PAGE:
So you can likely already see the breadth & heft of this issue so far – but wait, there’s more. Mike Trouchon interviews loopy Englishman Simon Wickham-Smith, who’s living in Davis, CA while his girlfriend goes to UC-Davis (!). Johan Kugelberg covers various punk and noise rarities, and as in many of Kugelberg’s blathers, he pointlessly equates “rare” with “masterpiece”. I know that for years I’d chase down mp3s of material he’d raved about – i.e. records that he owned and that you didn’t – only to be forlorn, bereft and a little miffed that I’d spent precious time clicking & dragging when I could have been eating a hot dog or something. And Darren Mock himself pulls together a complete discography of Wales’ Fierce Recordings, who put out a Jesus & Mary Chain 45 that was just sounds from a “riot” at one of their shows (among many, many other things).
It’s a real barn-burner over the course of its 24 pages. There are Discogs listings for the aforementioned record active as of this writing that actually include the ‘zine, if you’re interested!
Even in my ripening older age, I’ll still find myself hitting these exciting musical-discovery inflection points in which entire worlds open up, and I spend an inordinate amount of time frantically collecting, downloading, studying and of course listening to sub-genres I’d neglected.
It’s usually through the influence of one or more curators, whether that person is a friend, a writer, or a “disk jockey”. There’s the friend – several friends and correspondents, actually – who sent me deep down a dub rabbit hole when those incredible Blood & Fire CDs started popping up in the late 90s. There’s Erika Elizabeth’s Expressway to Yr Skull WMUA radio show, which I listened to religiously circa 2010-13 and discovered an appreciation for music (to quote myself) “…at the perfect intersection of deep-underground pop; 70s-80s British DIY and post-punk; 90s shoegaze and twee (stuff from lost 45s and cassettes that no one’s heard for two decades, I’m serious); garage punk; and a lot of noisy girl-helmed bands that had been lost in a patriarchal fog of several decades of disregard.” In fact I probably started the Dynamite Hemorrhage fanzine in 2013 because I’d been so re-invigorated by this particular radio show taking place across the country from me, and for the first couple issues she was the only other person I’d allow to write for it, so indebted was I & so complete was my trust.
Then there’s Matthias Andersson’s Fŏrdämning, easily one of the finest fanzines of the 21st century. He wrapped it up a few years ago, yet in 2017, when Fŏrdämning #11 came out, I could feel my own tastes and tolerances expanding simply by virtue of Andersson’s heavy influence. As I read his dissections of modern and past experimental, noise, and rock-adjacent (sometimes barely) sounds, I developed a much deeper appreciation for the weirder edges of the sub-underground, and my own podcast and fanzine evolved accordingly during the mid/late 2010’s (i.e. a few years ago). It turned out that as Matthias was moving somewhat closer to more rock-oriented sounds – i.e. he talks about his admiration for The Suburban Homes and Cheater Slicks in this very issue – he was helping me move closer to his personal original starting point in noise and formless free-form not-even-music. If it weren’t for him, I’d have known nothing about Neutral, Leda, Amateur Hour and Enhet För Fri Musik, for instance.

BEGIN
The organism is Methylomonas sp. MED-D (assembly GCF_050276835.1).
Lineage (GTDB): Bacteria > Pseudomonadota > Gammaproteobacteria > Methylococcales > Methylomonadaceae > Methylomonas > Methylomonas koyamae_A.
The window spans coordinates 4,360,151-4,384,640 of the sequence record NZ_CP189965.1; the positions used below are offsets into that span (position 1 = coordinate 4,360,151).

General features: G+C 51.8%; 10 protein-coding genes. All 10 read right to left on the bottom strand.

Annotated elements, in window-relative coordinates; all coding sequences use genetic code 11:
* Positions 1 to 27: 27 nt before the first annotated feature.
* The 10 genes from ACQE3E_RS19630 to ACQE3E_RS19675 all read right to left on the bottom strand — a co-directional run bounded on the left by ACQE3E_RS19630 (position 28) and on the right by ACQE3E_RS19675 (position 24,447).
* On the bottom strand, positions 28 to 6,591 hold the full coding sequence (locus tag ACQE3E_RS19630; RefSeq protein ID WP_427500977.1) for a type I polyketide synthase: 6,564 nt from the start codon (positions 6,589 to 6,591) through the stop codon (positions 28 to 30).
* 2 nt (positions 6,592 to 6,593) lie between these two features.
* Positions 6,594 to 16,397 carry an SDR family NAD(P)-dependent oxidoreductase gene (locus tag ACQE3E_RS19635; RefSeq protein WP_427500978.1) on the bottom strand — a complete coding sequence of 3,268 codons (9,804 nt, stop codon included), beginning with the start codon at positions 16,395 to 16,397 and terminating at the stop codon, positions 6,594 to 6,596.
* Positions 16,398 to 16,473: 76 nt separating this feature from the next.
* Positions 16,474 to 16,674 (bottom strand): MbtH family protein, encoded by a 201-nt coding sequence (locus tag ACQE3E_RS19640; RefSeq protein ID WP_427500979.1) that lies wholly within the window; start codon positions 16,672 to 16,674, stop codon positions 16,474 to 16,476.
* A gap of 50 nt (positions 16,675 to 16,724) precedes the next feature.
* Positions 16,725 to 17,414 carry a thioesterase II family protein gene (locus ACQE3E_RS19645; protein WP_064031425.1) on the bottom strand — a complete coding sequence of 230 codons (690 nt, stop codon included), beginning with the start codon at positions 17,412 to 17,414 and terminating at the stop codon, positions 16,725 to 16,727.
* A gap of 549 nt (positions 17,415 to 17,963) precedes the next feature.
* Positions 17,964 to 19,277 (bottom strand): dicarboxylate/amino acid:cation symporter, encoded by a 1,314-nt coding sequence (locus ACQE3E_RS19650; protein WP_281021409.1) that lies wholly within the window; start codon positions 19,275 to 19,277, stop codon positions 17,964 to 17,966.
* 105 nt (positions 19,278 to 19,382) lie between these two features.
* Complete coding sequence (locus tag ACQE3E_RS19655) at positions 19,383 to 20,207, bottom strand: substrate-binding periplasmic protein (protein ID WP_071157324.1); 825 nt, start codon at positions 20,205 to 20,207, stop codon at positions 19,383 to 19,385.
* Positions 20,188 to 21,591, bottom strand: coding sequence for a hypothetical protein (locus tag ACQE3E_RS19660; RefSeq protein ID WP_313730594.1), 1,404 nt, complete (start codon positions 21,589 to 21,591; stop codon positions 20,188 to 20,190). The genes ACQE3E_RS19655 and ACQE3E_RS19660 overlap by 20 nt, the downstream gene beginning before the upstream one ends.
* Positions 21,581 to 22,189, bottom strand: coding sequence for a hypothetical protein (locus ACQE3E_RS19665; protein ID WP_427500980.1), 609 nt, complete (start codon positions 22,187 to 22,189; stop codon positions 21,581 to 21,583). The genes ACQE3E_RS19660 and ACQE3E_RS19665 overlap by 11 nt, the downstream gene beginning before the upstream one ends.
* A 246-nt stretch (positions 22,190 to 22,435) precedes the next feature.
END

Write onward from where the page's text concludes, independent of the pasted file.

Fŏrdämning, you may not be surprised to find out, was a Swedish fanzine, albeit one written in perfect English. Better than perfect, even, in that there’s nothing stilted nor dumbed-down in the least, the way some English-language fanzines emanating from the European continent have often been (and listen, if I tried to attempt a fanzine or even a paragraph in Swedish or any other language, it would easily be the worst thing you’d never read).
From his perch in Gothenburg, Andersson celebrated his collector obsessions, yet in a manner not at all redolent of the stench that can often emanate from the mania of collecting. Fŏrdämning #11 opens with an essay about a beautiful year at his local record store in which a nameless collector has unloaded an insane collection of Fŏrdämning-approved gems: New Zealand 90s lathe cuts; Majora 45s; the Siltbreeze back catalog; Flying Nun rarities; Urinals and Fall singles, Twisted Village records and so much more. The essay is about how Andersson and his pals frolic in the abundance and in their amazement at their own good fortune. It’s the stuff dreams are made of – no seriously, my dreams. You can actually read the piece here.
This intro serves as a prelude to an issue that focuses on micro-labels of the past, including Bill Meyer’s Roof Bolt, Mike Trouchon’s gyttja, and two noisy tape labels I wasn’t familiar with: Thalamos and Vigilante. Roof Bolt was a terrific – and terrifically unsung – 1990s American label focused on New Zealand that put out fantastic Alastair Galbraith, Roy Montgomery and Terminals records, along with the only 45 ever from Brown Velvet Couch, a total high-water mark of the NZ underground. Andersson also carries on his back-page column about lathe-cut records “Speaker Crackle In The Garden”, which this time focuses on Sandoz Lab Technicians. In the reviews section, there are the exact reviews that turned me on to Stefan Christensen and Blue Chemise. A top-drawer issue all around.
You should also know, if you don’t already, that Andersson is the fella behind the I Dischi Del Barone, Fördämning Arkiv and Discreet Music labels. He’s been on a hell of a run the past decade.